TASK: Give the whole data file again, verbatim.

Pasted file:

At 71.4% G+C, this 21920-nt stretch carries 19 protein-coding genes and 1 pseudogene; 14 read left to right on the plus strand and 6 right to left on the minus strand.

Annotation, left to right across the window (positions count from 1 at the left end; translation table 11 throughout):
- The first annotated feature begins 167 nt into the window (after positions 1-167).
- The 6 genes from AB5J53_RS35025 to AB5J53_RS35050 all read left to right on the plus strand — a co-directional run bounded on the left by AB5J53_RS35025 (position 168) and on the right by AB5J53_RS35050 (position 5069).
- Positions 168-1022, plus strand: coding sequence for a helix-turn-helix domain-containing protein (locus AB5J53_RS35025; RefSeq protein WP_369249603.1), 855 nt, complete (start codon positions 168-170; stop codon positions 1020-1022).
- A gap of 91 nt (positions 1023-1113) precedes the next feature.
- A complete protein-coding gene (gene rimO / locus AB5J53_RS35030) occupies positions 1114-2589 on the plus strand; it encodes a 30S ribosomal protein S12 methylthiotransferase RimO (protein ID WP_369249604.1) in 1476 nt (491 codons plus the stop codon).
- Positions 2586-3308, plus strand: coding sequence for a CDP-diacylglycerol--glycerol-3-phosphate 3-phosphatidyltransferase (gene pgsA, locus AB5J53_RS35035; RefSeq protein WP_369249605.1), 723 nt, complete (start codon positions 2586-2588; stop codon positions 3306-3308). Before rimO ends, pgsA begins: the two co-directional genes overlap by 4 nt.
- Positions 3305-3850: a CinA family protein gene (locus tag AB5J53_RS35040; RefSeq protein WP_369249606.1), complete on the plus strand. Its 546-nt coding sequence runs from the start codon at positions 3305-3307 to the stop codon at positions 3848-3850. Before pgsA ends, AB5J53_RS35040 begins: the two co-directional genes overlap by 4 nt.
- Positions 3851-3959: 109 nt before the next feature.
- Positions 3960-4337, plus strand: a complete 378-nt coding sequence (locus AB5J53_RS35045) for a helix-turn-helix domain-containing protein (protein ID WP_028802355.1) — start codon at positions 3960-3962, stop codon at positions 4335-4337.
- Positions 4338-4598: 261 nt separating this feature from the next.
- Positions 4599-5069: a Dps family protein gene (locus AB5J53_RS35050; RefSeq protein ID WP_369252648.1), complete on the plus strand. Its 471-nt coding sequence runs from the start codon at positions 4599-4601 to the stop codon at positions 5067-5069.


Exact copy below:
At 71.4% G+C, this 21920-nt stretch carries 19 protein-coding genes and 1 pseudogene; 14 read left to right on the plus strand and 6 right to left on the minus strand.

Annotation, left to right across the window (positions count from 1 at the left end; translation table 11 throughout):
- The first annotated feature begins 167 nt into the window (after positions 1-167).
- The 6 genes from AB5J53_RS35025 to AB5J53_RS35050 all read left to right on the plus strand — a co-directional run bounded on the left by AB5J53_RS35025 (position 168) and on the right by AB5J53_RS35050 (position 5069).
- Positions 168-1022, plus strand: coding sequence for a helix-turn-helix domain-containing protein (locus AB5J53_RS35025; RefSeq protein WP_369249603.1), 855 nt, complete (start codon positions 168-170; stop codon positions 1020-1022).
- A gap of 91 nt (positions 1023-1113) precedes the next feature.
- A complete protein-coding gene (gene rimO / locus AB5J53_RS35030) occupies positions 1114-2589 on the plus strand; it encodes a 30S ribosomal protein S12 methylthiotransferase RimO (protein ID WP_369249604.1) in 1476 nt (491 codons plus the stop codon).
- Positions 2586-3308, plus strand: coding sequence for a CDP-diacylglycerol--glycerol-3-phosphate 3-phosphatidyltransferase (gene pgsA, locus AB5J53_RS35035; RefSeq protein WP_369249605.1), 723 nt, complete (start codon positions 2586-2588; stop codon positions 3306-3308). Before rimO ends, pgsA begins: the two co-directional genes overlap by 4 nt.
- Positions 3305-3850: a CinA family protein gene (locus tag AB5J53_RS35040; RefSeq protein WP_369249606.1), complete on the plus strand. Its 546-nt coding sequence runs from the start codon at positions 3305-3307 to the stop codon at positions 3848-3850. Before pgsA ends, AB5J53_RS35040 begins: the two co-directional genes overlap by 4 nt.
- Positions 3851-3959: 109 nt before the next feature.
- Positions 3960-4337, plus strand: a complete 378-nt coding sequence (locus AB5J53_RS35045) for a helix-turn-helix domain-containing protein (protein ID WP_028802355.1) — start codon at positions 3960-3962, stop codon at positions 4335-4337.
- Positions 4338-4598: 261 nt separating this feature from the next.
- Positions 4599-5069: a Dps family protein gene (locus AB5J53_RS35050; RefSeq protein ID WP_369252648.1), complete on the plus strand. Its 471-nt coding sequence runs from the start codon at positions 4599-4601 to the stop codon at positions 5067-5069.